Moonspell – 1755

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Moonspell have a track record of a couple of really good records behind them, including 2015’s ‘Extinct’, a particularly melodic and atmospheric album that I listened to over and over again back when it had come out – something that I’m afraid won’t be the case with this new offering.

It is undoubtedly a unique project in Moonspell’s career; ‘1755’ is a personal bet and passion project for mainman Fernando Robeiro, a concept album about the earthquake that utterly destroyed Lisbon, being one of the most severe natural disasters of all time in Europe. The lyrics are entirely in Portuguese, which de facto makes following the story more difficult. However, I didn’t pay much attention to that, given the fact that in other cases – from Rammstein to recent Rotting Christ creations – it doesn’t affect the enjoyment of the music.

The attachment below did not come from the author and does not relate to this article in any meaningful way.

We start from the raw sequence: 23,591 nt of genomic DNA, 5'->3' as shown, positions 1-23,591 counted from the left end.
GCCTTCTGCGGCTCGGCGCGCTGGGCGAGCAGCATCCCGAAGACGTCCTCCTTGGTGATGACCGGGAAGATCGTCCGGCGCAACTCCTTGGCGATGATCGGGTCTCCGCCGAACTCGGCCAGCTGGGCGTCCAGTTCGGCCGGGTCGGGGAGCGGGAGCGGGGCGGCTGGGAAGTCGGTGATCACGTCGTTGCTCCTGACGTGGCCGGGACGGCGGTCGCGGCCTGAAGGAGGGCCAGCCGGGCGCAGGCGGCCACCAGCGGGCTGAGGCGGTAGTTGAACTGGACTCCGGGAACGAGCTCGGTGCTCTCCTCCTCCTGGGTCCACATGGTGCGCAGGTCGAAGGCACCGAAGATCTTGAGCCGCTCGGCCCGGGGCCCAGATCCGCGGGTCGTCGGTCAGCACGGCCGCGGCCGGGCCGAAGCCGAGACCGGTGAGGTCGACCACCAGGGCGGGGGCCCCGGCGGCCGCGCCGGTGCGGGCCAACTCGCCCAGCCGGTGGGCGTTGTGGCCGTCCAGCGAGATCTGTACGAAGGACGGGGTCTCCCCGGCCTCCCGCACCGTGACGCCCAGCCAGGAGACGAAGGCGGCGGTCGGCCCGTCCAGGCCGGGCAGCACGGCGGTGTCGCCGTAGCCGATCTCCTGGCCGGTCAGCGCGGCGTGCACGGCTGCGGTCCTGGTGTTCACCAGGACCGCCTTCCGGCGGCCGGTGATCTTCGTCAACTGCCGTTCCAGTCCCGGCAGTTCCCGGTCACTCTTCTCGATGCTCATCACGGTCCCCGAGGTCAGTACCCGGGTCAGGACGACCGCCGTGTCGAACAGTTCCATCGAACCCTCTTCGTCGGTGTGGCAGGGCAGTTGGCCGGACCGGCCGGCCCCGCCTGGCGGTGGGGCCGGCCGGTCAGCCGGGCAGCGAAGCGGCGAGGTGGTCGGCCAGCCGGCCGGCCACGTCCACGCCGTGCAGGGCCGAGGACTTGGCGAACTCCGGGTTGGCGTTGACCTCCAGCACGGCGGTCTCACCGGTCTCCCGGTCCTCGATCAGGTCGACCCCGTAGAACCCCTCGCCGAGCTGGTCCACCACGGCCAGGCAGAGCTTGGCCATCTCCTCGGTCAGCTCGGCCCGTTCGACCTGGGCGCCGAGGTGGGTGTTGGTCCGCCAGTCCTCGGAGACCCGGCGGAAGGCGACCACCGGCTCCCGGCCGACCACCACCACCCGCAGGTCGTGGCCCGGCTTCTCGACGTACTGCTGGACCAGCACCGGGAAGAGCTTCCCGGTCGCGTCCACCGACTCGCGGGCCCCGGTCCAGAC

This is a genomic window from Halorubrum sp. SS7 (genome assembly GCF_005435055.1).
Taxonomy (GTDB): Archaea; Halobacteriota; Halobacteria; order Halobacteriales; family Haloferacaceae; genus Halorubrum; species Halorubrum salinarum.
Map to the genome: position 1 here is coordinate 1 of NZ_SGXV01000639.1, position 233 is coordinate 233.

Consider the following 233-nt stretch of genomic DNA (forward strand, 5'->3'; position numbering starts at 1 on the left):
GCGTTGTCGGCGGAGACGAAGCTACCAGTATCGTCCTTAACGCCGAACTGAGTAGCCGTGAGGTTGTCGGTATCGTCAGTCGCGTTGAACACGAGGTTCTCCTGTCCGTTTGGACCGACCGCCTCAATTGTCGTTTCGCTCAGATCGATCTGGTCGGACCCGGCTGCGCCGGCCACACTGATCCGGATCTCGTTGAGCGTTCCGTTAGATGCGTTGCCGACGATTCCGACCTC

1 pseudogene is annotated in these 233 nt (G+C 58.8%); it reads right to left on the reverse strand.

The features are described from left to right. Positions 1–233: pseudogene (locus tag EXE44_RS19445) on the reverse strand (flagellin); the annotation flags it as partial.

The basic problem with ‘1755’ is the quality of the compositions. The moments worth remembering are truly few and far between, in a record that never builds up to any sort of climax. The variety in the vocal delivery that existed in ‘Extinct’, with the interplay between clean and brutal vocals, is completely absent, replaced by an abundance of choir chants that do very little to improve the already poor material in terms of riffs and ideas.

I will be surprised if in future tours any ‘1755’ songs survive in the long-term…